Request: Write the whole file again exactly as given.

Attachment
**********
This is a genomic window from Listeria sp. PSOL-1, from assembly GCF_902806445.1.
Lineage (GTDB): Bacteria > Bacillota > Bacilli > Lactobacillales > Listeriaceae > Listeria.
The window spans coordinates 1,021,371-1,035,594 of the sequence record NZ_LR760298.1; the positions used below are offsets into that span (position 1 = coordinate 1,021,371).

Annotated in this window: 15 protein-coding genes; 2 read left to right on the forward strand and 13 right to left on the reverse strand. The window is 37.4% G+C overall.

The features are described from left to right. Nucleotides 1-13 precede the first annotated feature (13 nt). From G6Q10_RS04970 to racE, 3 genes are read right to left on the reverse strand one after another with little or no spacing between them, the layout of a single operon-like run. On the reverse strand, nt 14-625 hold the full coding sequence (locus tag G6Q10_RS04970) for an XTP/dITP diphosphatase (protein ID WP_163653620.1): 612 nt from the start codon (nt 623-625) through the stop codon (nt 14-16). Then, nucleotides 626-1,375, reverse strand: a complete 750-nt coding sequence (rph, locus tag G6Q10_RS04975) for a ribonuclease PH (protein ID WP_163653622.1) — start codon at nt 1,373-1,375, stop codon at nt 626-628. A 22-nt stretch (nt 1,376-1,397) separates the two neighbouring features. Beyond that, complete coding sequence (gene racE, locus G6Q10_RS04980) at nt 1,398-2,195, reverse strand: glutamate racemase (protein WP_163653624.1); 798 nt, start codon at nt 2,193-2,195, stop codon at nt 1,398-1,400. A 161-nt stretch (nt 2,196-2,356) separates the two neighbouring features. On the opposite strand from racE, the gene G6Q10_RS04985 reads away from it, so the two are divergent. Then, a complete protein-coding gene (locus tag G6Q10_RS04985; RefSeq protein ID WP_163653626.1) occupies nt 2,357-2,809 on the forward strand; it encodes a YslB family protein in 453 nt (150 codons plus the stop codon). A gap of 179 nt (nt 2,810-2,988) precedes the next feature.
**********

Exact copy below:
This is a genomic window from Listeria sp. PSOL-1, from assembly GCF_902806445.1.
Lineage (GTDB): Bacteria > Bacillota > Bacilli > Lactobacillales > Listeriaceae > Listeria.
The window spans coordinates 1,021,371-1,035,594 of the sequence record NZ_LR760298.1; the positions used below are offsets into that span (position 1 = coordinate 1,021,371).

Annotated in this window: 15 protein-coding genes; 2 read left to right on the forward strand and 13 right to left on the reverse strand. The window is 37.4% G+C overall.

The features are described from left to right. Nucleotides 1-13 precede the first annotated feature (13 nt). From G6Q10_RS04970 to racE, 3 genes are read right to left on the reverse strand one after another with little or no spacing between them, the layout of a single operon-like run. On the reverse strand, nt 14-625 hold the full coding sequence (locus tag G6Q10_RS04970) for an XTP/dITP diphosphatase (protein ID WP_163653620.1): 612 nt from the start codon (nt 623-625) through the stop codon (nt 14-16). Then, nucleotides 626-1,375, reverse strand: a complete 750-nt coding sequence (rph, locus tag G6Q10_RS04975) for a ribonuclease PH (protein ID WP_163653622.1) — start codon at nt 1,373-1,375, stop codon at nt 626-628. A 22-nt stretch (nt 1,376-1,397) separates the two neighbouring features. Beyond that, complete coding sequence (gene racE, locus G6Q10_RS04980) at nt 1,398-2,195, reverse strand: glutamate racemase (protein WP_163653624.1); 798 nt, start codon at nt 2,193-2,195, stop codon at nt 1,398-1,400. A 161-nt stretch (nt 2,196-2,356) separates the two neighbouring features. On the opposite strand from racE, the gene G6Q10_RS04985 reads away from it, so the two are divergent. Then, a complete protein-coding gene (locus tag G6Q10_RS04985; RefSeq protein ID WP_163653626.1) occupies nt 2,357-2,809 on the forward strand; it encodes a YslB family protein in 453 nt (150 codons plus the stop codon). A gap of 179 nt (nt 2,810-2,988) precedes the next feature.